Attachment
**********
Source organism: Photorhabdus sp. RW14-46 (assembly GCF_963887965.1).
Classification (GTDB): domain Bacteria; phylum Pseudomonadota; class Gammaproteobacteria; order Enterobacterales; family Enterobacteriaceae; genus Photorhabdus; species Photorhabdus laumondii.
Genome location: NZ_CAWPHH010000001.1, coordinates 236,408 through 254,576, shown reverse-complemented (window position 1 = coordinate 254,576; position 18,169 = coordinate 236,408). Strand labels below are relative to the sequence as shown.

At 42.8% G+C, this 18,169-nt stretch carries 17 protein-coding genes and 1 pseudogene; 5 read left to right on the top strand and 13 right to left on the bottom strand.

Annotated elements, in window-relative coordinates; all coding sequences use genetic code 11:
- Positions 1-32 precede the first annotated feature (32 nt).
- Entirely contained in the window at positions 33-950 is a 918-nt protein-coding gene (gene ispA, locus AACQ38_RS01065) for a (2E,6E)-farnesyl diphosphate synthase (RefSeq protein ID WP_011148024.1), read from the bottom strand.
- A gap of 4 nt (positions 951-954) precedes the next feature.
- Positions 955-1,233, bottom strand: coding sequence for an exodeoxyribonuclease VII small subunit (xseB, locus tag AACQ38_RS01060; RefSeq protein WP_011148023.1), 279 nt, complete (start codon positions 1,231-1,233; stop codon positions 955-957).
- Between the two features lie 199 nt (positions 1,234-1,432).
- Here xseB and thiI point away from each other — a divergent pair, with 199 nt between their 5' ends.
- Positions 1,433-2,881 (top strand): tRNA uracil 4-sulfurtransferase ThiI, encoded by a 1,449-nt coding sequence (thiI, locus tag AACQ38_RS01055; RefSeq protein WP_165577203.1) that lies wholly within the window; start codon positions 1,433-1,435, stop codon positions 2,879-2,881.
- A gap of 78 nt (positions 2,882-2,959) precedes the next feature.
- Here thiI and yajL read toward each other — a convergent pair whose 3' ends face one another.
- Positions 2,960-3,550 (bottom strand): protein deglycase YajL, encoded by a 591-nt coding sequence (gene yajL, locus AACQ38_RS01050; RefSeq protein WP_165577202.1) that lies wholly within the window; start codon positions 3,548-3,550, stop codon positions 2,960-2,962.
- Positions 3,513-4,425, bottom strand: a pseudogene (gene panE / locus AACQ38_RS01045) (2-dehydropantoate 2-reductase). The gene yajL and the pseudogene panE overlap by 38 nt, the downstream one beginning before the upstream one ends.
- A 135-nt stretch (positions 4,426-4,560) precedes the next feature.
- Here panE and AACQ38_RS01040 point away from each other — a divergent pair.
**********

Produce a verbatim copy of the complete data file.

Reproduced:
Source organism: Photorhabdus sp. RW14-46 (assembly GCF_963887965.1).
Classification (GTDB): domain Bacteria; phylum Pseudomonadota; class Gammaproteobacteria; order Enterobacterales; family Enterobacteriaceae; genus Photorhabdus; species Photorhabdus laumondii.
Genome location: NZ_CAWPHH010000001.1, coordinates 236,408 through 254,576, shown reverse-complemented (window position 1 = coordinate 254,576; position 18,169 = coordinate 236,408). Strand labels below are relative to the sequence as shown.

At 42.8% G+C, this 18,169-nt stretch carries 17 protein-coding genes and 1 pseudogene; 5 read left to right on the top strand and 13 right to left on the bottom strand.

Annotated elements, in window-relative coordinates; all coding sequences use genetic code 11:
- Positions 1-32 precede the first annotated feature (32 nt).
- Entirely contained in the window at positions 33-950 is a 918-nt protein-coding gene (gene ispA, locus AACQ38_RS01065) for a (2E,6E)-farnesyl diphosphate synthase (RefSeq protein ID WP_011148024.1), read from the bottom strand.
- A gap of 4 nt (positions 951-954) precedes the next feature.
- Positions 955-1,233, bottom strand: coding sequence for an exodeoxyribonuclease VII small subunit (xseB, locus tag AACQ38_RS01060; RefSeq protein WP_011148023.1), 279 nt, complete (start codon positions 1,231-1,233; stop codon positions 955-957).
- Between the two features lie 199 nt (positions 1,234-1,432).
- Here xseB and thiI point away from each other — a divergent pair, with 199 nt between their 5' ends.
- Positions 1,433-2,881 (top strand): tRNA uracil 4-sulfurtransferase ThiI, encoded by a 1,449-nt coding sequence (thiI, locus tag AACQ38_RS01055; RefSeq protein WP_165577203.1) that lies wholly within the window; start codon positions 1,433-1,435, stop codon positions 2,879-2,881.
- A gap of 78 nt (positions 2,882-2,959) precedes the next feature.
- Here thiI and yajL read toward each other — a convergent pair whose 3' ends face one another.
- Positions 2,960-3,550 (bottom strand): protein deglycase YajL, encoded by a 591-nt coding sequence (gene yajL, locus AACQ38_RS01050; RefSeq protein WP_165577202.1) that lies wholly within the window; start codon positions 3,548-3,550, stop codon positions 2,960-2,962.
- Positions 3,513-4,425, bottom strand: a pseudogene (gene panE / locus AACQ38_RS01045) (2-dehydropantoate 2-reductase). The gene yajL and the pseudogene panE overlap by 38 nt, the downstream one beginning before the upstream one ends.
- A 135-nt stretch (positions 4,426-4,560) precedes the next feature.
- Here panE and AACQ38_RS01040 point away from each other — a divergent pair.